IN SEPTEMBER 1983, an 11-year-old David Lammy boarded a train from King’s Cross station to Peterborough, to take up a choral scholarship at The King’s School, the cathedral school and unusual in being a state-funded boarding school.
The move would shape both his political outlook and his Christian faith.
“I doubt I would have become the MP for Tottenham if I had not spent my formative years in Peterborough,” Mr Lammy writes in his new book Tribes: How our need to belong can make or break society. “Spending time meeting the families of my day-student friends, I gained a new perception of what life could be, and what Middle England could offer. Stability, culture, calm, comfort, duty, service, and tradition were instilled in me. I want to hold on to those values.”
Before boarding the train for Peterborough that day, David Lammy had spent his early life in Tottenham, north London, where he lived with his mother, a Guyanese immigrant, and four siblings. He describes it as a tough time. The riots in the early 1980s drew national attention, especially the murder of PC Keith Blakelock. “That was the backdrop. . . Peterborough gave me tremendous opportunities to find my voice.”
The impact of Peterborough is one reason that Mr Lammy, who has represented Tottenham for nearly 20 years, is difficult to pigeonhole politically. He is socially liberal (a vocal supporter of same-sex marriage, for example) and campaigned strongly for the UK to remain in the European Union. But he is loath to condemn people who voted to leave.
Many of them he would count as friends, such as Clive and Kathy, the parents of his best friend at the The King’s School, Jamieson, in whose home in the Peterborough suburbs he often stayed during the school holidays. In the book, Mr Lammy describes a recent visit to Clive and Kathy as feeling “like a family reunion”.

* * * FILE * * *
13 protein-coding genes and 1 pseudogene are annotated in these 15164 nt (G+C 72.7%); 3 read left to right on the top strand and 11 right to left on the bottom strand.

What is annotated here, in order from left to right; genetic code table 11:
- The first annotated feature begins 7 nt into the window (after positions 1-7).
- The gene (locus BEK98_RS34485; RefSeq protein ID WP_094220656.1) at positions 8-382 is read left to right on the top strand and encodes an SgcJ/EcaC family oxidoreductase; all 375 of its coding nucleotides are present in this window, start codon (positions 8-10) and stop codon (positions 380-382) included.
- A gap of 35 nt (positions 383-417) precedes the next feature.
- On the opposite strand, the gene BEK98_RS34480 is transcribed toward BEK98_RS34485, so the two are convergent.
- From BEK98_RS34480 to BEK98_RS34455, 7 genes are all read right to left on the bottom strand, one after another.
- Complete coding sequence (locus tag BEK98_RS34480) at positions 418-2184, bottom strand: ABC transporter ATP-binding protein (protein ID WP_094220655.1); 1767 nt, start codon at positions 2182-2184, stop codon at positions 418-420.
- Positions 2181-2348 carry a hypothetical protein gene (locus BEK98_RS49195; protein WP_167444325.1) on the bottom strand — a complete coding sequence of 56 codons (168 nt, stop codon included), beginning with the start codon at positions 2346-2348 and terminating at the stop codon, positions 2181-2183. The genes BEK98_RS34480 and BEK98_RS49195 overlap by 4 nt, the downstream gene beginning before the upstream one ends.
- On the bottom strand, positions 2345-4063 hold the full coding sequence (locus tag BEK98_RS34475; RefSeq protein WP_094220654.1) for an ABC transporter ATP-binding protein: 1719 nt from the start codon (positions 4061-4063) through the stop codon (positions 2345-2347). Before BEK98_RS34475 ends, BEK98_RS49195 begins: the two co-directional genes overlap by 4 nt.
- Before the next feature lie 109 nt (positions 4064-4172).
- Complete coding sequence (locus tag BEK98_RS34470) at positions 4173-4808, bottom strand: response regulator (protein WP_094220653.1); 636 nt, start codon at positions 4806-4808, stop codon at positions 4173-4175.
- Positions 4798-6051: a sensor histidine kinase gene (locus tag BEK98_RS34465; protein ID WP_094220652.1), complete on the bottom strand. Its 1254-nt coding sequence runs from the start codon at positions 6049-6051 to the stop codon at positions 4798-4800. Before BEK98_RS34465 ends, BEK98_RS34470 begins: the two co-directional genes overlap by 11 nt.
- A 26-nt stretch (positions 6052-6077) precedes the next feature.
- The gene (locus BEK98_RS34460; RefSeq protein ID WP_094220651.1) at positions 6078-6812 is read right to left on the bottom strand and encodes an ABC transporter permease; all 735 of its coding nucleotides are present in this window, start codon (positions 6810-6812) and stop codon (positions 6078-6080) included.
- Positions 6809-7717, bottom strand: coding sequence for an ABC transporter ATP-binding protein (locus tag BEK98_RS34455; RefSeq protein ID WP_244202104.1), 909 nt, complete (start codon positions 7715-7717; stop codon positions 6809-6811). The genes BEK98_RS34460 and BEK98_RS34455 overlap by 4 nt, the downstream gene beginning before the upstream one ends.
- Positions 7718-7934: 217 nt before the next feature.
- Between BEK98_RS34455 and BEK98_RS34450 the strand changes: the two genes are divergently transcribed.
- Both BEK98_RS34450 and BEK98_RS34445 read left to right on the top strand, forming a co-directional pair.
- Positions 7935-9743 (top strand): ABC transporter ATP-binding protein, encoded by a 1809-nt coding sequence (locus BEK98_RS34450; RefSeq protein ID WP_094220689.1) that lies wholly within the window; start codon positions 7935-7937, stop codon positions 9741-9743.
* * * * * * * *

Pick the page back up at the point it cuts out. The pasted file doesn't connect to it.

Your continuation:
“Clive and Kathy are very fond of me, and I’m very fond of them,” he says. “They are Leavers; they have very strong views on crime, immigration, the EU. These are not the same as my own, but, in a sense, they reflect what lots of British families experience, which is big divisions based on perspectives on the country. Those divisions are played out across many families. They divide across urban and suburban environments, rural, and city environments.”
It was this sense of a country divided which spurred the writing of Tribes. “The book was conceived, I think, because I sensed a change in the atmosphere in the post- Brexit environment. I found people questioning my sort of legitimacy, really, as an Englishman. I took a strong view on the Remain side, and people often say: ‘Why do you hate England so much?’ or ‘You’re not English.’”
This is a painful accusation to hear. “I love this country, this country’s my home, it’s where my kids were born. . . I was surprised at how many people questioned my own stake in the country.”
As the political environment became increasingly toxic — especially for a prominent black MP who regularly receives death threats and racist abuse — writing the book was therapeutic. “It was an opportunity for me also to explore my own belonging and my own sense of place and self, and that took me to Peterborough, to Tottenham, and to my parents’ Caribbean roots, and also to Niger.” (He discovered from a DNA test that he was 25 per cent from the Tuareg tribe of Niger.)
THE book is part-memoir, part-policy analysis and prescription. He visits places that are part of his roots, and reflects on his complex sense of identity: “I am British, English, and a Londoner. But I am also European. . . I am black, but I am also happily married to a white woman [the artist Nicola Green], with three mixed-race kids.”